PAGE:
Although it has been delayed in my consideration of whether or not I wanted to rehearse the installation of my work prior to critiques, I decided to play with composition. I have now made 10 plaster/concrete replicas of my original lithography limestone, I plotted 5 at first, and then all 10 of the stones on the sheer stretcher. I placed them in relation to the fairly obscure yet distinctive lines that I have drawn on my canvas, and centred the stones so the line runs directly through them (A,B,C,C,D).
The tone and language of Richard Serra in discussion with Friedrich Teja Bach is insistent. He discusses living adjacent to the Myoshin-ji temple whilst on his visit to Japan in 1970. “The primary characteristic of both the temples and stone gardens was that the ambulatory paths around and through them were circular… The articulation of discrete elements within the field and the sense of the field as a whole emerged only by constant looking… one is forced to see discrete delineated compartments of space”.
“The gardens demanded a clarity of attention”. Serra makes reference to Brancusi’s table. The work is definite and opens the issues of how one perceives and experiences space, place, time, and movement.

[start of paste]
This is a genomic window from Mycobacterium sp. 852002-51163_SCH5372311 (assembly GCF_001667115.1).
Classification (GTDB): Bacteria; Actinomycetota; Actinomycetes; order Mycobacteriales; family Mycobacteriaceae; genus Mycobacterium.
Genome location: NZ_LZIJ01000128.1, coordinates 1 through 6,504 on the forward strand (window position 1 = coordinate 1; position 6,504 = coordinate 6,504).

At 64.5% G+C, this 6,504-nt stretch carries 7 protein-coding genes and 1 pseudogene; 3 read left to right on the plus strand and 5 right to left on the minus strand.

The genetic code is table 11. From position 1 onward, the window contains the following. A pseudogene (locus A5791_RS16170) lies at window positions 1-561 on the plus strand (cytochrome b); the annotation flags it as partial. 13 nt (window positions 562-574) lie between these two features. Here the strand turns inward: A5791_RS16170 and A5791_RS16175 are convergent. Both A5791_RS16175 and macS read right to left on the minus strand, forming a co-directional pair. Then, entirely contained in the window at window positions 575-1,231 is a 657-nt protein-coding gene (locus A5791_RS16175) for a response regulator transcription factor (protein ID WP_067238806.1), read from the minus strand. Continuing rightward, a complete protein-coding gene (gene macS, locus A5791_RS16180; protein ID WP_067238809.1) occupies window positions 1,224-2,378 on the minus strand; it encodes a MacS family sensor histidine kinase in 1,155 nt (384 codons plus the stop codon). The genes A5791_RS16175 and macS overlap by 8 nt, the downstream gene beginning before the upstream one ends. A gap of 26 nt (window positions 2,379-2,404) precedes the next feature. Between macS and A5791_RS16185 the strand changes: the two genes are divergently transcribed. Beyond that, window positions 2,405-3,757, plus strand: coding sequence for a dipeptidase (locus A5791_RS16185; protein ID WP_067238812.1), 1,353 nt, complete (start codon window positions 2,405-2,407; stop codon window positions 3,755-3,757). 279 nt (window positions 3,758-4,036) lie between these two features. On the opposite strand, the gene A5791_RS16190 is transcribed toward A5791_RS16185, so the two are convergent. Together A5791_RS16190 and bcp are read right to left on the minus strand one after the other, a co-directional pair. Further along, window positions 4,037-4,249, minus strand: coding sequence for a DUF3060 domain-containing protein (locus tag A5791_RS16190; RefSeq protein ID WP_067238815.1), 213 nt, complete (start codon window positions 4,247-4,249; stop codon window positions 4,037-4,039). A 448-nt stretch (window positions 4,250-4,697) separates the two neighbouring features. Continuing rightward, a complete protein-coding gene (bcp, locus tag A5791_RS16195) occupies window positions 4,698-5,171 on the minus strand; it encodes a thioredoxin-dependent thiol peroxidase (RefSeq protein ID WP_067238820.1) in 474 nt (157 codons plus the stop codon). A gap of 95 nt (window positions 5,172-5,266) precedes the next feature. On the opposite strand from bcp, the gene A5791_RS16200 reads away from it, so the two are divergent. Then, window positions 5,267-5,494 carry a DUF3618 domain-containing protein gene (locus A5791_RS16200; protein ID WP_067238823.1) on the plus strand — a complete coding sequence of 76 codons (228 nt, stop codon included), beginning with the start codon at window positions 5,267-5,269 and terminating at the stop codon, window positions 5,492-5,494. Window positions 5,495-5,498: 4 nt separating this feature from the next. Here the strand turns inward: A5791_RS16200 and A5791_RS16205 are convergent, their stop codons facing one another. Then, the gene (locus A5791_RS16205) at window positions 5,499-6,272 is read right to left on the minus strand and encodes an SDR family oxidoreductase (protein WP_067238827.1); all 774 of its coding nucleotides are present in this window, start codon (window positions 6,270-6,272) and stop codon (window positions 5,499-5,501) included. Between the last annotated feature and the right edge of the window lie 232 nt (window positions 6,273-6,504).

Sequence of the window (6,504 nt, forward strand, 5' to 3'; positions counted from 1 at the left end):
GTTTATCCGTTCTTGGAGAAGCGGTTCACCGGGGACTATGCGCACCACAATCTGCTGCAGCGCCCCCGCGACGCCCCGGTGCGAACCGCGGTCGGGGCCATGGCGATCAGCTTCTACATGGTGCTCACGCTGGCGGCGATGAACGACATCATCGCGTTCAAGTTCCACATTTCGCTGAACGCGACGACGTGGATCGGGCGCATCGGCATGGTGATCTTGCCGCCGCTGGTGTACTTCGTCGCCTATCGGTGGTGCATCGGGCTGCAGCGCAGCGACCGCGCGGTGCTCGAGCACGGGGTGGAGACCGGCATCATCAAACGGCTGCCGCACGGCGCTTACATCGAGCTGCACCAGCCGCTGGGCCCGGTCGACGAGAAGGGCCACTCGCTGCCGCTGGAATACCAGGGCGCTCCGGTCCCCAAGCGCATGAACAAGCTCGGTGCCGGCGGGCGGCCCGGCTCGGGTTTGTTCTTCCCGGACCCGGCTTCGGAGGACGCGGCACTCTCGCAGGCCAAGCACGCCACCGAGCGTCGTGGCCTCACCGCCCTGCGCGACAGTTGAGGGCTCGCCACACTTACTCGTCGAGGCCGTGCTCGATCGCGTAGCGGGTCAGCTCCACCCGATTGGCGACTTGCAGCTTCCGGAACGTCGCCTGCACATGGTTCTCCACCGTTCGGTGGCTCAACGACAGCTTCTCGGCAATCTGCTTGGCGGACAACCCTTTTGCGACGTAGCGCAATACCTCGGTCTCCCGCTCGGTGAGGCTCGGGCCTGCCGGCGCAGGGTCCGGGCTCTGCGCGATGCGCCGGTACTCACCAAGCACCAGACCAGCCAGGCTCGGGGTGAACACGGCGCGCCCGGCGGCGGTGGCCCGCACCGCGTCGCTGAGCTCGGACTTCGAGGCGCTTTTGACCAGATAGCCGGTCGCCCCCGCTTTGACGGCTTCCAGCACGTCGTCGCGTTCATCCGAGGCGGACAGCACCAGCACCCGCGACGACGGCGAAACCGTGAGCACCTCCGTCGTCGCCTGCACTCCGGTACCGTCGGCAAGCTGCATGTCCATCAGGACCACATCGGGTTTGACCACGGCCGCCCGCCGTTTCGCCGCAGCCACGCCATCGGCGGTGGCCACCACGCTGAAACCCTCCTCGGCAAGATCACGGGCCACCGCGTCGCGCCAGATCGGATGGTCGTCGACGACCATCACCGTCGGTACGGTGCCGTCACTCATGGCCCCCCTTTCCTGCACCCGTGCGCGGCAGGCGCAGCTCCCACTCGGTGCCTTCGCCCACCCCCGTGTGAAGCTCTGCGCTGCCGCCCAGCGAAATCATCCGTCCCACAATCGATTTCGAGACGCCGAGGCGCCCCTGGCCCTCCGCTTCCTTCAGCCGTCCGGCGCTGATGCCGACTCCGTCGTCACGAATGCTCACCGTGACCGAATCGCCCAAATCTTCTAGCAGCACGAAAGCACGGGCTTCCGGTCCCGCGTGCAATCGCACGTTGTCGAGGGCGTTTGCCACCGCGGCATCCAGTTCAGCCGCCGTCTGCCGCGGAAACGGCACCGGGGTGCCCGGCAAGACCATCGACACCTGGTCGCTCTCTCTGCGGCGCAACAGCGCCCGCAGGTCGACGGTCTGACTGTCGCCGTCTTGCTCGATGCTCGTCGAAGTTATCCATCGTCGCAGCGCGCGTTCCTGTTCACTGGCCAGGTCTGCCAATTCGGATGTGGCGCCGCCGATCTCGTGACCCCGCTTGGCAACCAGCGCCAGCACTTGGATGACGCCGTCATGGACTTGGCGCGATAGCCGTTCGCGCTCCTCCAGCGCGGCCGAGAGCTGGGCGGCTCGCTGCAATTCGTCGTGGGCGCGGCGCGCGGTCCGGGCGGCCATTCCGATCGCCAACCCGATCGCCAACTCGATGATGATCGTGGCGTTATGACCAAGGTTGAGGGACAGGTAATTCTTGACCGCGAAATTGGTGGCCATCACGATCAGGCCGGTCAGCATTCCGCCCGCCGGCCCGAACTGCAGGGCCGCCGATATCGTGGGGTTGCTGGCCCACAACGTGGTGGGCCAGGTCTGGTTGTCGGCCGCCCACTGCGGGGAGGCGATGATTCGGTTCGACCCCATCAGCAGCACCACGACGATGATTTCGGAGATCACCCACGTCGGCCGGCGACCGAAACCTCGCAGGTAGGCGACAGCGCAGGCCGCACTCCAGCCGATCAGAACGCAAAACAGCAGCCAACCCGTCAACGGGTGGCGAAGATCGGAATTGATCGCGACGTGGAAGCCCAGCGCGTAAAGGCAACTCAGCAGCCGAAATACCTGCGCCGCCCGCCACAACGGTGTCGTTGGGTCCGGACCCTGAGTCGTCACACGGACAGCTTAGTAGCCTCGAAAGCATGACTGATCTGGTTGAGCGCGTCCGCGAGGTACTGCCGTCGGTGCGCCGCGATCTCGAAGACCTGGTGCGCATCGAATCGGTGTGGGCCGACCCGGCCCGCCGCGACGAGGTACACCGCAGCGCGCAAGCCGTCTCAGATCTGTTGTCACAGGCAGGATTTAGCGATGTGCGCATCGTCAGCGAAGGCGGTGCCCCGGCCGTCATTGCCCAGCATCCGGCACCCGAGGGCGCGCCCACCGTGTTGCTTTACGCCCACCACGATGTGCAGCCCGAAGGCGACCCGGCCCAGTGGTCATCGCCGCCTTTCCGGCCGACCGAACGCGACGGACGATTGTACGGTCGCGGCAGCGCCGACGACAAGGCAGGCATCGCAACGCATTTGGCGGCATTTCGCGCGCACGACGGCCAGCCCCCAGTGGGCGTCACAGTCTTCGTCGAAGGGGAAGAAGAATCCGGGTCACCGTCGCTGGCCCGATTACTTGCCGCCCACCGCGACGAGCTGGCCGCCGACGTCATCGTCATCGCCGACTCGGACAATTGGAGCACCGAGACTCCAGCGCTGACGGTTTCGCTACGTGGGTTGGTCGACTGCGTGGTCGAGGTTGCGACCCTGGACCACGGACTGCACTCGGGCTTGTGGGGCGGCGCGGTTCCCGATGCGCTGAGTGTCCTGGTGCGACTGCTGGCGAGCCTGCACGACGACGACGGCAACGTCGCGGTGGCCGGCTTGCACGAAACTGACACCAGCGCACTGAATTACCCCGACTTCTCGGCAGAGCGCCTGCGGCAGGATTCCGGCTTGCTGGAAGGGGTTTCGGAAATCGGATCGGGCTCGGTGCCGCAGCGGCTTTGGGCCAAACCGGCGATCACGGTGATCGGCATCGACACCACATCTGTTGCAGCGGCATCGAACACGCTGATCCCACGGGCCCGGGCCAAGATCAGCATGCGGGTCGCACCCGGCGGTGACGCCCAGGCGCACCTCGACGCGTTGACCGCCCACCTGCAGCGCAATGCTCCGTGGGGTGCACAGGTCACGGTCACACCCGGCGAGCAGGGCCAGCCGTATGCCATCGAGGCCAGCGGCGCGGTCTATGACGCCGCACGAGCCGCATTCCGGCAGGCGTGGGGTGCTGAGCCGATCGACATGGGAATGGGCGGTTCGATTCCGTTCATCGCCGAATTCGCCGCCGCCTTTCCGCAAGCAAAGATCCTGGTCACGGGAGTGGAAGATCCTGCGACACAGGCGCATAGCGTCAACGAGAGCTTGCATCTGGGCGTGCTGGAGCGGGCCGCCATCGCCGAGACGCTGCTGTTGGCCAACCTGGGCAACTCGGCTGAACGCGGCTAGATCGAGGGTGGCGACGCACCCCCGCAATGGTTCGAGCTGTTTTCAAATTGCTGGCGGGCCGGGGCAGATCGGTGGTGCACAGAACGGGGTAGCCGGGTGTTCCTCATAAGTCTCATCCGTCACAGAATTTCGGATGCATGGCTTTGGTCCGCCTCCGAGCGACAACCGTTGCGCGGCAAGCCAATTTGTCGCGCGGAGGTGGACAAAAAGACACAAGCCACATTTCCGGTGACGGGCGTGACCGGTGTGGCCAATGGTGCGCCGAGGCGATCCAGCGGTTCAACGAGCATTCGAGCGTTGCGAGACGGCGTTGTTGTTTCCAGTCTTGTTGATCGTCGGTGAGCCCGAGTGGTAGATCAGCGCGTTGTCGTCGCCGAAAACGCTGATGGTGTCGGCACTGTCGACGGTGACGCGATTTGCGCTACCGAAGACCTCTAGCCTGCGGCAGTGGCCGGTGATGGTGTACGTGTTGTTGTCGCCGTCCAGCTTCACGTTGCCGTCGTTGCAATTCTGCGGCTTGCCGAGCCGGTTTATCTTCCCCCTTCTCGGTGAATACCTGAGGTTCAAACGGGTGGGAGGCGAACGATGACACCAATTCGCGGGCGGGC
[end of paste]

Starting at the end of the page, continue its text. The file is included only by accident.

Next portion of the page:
‘Table of Silence’, Constantin Brancusi, 1907
“Sight Point (1972-1975) is about standing in its centre. The centres are spaces. So I am interested in the centring, the positioning of a vertical axis. Your body is defining that centre by where you have to move to understand it. When not only the centring of the place of the work but the centring of yourself in that place becomes the condition of the work – to hold you in a position of being able to perceive the entirety of the structure by locating yourself – you must locate yourself at the core“. Richard Serra Interview by Friedrich Teja Bach, page 32 (Writings, Interviews).